When It’s Time to Leave a Church

When It’s Time to Leave a Church

detest church hopping. Yet I accept the fact that there are times when Christians transfer church membership. But there is a proper time and way to leave a church.

What are the legitimate reasons for leaving a church? When is the right time to leave a church? How should one leave a church to join another?

Red Lights: Wrong Reasons for Leaving a Church

Here are seven wrong reasons for leaving a church. 

Sin. Someone has sinned. Maybe it was a leader. Is this a good reason to leave? No. It does not promote holiness to leave because of sin. There was gross sin in the church of Corinth. But Paul commanded the church to deal with the sinning member, not leave the church (1 Corinthians 5:9-13). When Paul bids the saints to “come out from among them,” he was talking about the world, not the church (2 Corinthians 6:14-18). We should respond to sinning brothers with restoration, not amputation (Galatians 6:1-5).

Disagreements over secondary doctrinal issues. Biblical convictions matter. But don’t be willing to die on every hill. Contend earnestly for the faith (Jude). But don’t break fellowship over every disagreement about scripture. Paul advised Timothy, “Remind them of these things, and charge them before God not to quarrel about words, which does no good, but only ruins the hearers. Do your best to present yourself to God as one approved, a worker who has no need to be ashamed, rightly handling the word of truth. But avoid irreverent babble, for it will lead people into more and more ungodliness” (2 Timothy 2:14-16).

Disunity. God hates those who sow discord among brothers (Proverbs 6:16-19). But evidence of salvation is love for your brothers and sisters in Christ (1 John 3:14). And this love is demonstrated by preserving the unity of the spirit in the bond of peace (Eph. 4:1-3). Don’t jump ship because you can’t get along with others. You will only have the same problem at the next church. “Do nothing from selfish ambition of conceit, but in humility count others more significant than yourself” (Philippians 2:3).

Personal offenses. There will be times when Christians sin against one another. What then? Leaving is not the answer. Moving every time you are (or feel) wronged will only lead multiple church transitions. Or you will remain at the fringes of the church, which is just as bad. Jesus gives the answer: “If your brother sins against you, go and tell him his fault, between you and him alone. If he listens to you, you have gained your brother” (Matthew 18:15). These simple instructions could jumpstart revival in many churches. But what if he doesn’t listen? Turn up the pressure (18:16-20).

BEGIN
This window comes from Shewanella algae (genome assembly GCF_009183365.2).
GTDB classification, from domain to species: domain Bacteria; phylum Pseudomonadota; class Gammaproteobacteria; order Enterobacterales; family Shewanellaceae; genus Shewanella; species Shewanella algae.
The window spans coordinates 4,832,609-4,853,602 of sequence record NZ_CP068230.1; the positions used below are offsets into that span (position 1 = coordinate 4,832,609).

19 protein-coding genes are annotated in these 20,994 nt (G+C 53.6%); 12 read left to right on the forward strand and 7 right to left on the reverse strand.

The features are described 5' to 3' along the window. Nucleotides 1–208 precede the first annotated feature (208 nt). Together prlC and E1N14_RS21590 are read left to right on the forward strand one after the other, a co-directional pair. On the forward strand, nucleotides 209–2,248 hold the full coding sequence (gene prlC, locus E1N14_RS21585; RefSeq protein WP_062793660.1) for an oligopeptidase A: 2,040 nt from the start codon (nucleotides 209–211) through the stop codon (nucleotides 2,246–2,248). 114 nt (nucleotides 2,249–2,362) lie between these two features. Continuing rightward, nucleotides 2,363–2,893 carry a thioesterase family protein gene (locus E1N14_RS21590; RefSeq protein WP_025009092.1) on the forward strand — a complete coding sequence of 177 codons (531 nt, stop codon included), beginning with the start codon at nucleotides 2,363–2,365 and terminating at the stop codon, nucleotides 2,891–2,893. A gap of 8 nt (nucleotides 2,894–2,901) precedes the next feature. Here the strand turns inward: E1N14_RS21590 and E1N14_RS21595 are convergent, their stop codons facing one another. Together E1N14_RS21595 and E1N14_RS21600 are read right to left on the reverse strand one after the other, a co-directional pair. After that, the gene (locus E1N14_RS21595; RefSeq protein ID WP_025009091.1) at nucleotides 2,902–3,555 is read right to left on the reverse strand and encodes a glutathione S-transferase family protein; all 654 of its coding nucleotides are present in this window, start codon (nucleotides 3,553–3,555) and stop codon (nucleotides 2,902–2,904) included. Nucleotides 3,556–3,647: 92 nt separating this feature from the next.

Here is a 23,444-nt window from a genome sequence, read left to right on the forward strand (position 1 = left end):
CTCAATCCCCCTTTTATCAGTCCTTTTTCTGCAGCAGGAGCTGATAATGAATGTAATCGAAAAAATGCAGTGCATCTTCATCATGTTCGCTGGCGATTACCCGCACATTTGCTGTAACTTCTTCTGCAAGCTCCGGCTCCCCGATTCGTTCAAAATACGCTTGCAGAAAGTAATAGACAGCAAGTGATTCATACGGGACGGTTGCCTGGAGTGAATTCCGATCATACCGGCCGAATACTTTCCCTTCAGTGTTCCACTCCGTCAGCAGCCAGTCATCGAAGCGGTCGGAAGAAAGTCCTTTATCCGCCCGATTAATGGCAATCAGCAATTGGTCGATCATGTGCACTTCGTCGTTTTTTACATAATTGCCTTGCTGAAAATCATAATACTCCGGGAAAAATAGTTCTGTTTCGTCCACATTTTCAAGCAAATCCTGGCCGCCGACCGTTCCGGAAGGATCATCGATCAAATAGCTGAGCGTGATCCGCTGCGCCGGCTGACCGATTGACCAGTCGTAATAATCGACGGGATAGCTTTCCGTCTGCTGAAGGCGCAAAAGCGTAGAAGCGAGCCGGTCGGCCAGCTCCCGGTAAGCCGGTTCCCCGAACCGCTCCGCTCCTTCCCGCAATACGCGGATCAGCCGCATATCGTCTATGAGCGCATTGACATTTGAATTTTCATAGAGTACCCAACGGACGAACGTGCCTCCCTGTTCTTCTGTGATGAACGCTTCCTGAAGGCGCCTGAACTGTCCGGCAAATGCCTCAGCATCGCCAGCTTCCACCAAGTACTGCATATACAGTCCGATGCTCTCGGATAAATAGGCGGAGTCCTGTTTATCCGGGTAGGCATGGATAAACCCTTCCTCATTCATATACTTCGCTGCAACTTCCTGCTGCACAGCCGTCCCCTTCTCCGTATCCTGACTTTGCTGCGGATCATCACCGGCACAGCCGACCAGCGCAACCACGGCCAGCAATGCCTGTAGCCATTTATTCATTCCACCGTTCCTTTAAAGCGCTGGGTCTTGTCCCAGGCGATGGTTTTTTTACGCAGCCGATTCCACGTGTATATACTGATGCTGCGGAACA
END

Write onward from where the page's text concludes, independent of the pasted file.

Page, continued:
Unwillingness to submit to authority. Aaron was more spiritual than Moses. And Joshua was a better leader. But the rod was in Moses’ hand. Don’t fight those the Lord puts in leadership over you. Of course, you should not sit under unbiblical, immoral or abusive leadership. But there is a way to deal with disqualified leaders (1 Timothy 5:19-20). Without a doubt, you should hold your pastors accountable. But don’t handcuff the spiritual leaders of the church to personal preferences, empty traditions or unbiblical priorities. Let the leaders lead. And be willing to follow (Hebrews 13:7, 17).

A low view of the church. There is no chapter and verse that commands you to be a church member. But scripture teaches by what it assumes, just as much as it teaches by what is commands. There is no biblical category for an Hebrews 10:24-25)” href=”http://www.hbcharlesjr.com/2010/10/12/assembly-required-hebrews-1024-25/”>“unchurched Christian.” The apostles would have asked, “Why are you calling her a Christian if she is not a part of the church? Christ is the head of the church. And he does not have out-of-body experiences. You cannot be connected to the head and disconnected from the body. Christ loves the church (Ephesians 5:25-27). And to love Christ is to love what he loves.

Disregard for truth. Paul charged Timothy to preach the word (2 Timothy 4:2). He then warned that faithfulness to the charge would cause some to flee: “For the time is coming when people will not endure sound teaching, but having itching ears they will accumulate for themselves teachers to suit their own passions, and will turn away from listening to the truth and wander off into myths” (2 Timothy 4:3-4). Faithful preaching will drive some away from the church. But they will not go home. They will find a church where the preacher will tickle their ears. Don’t let that be you. If you are under sound teaching and faithful preaching, for God’s sake, stay put!

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H.B. Charles, Jr.
H.B. Charles, Jr. is a pastor, speaker, and writer. He lives with his wife and children in Jacksonville (FL), where he serves as the Senior-Pastor of the Shiloh Metropolitan Baptist Church.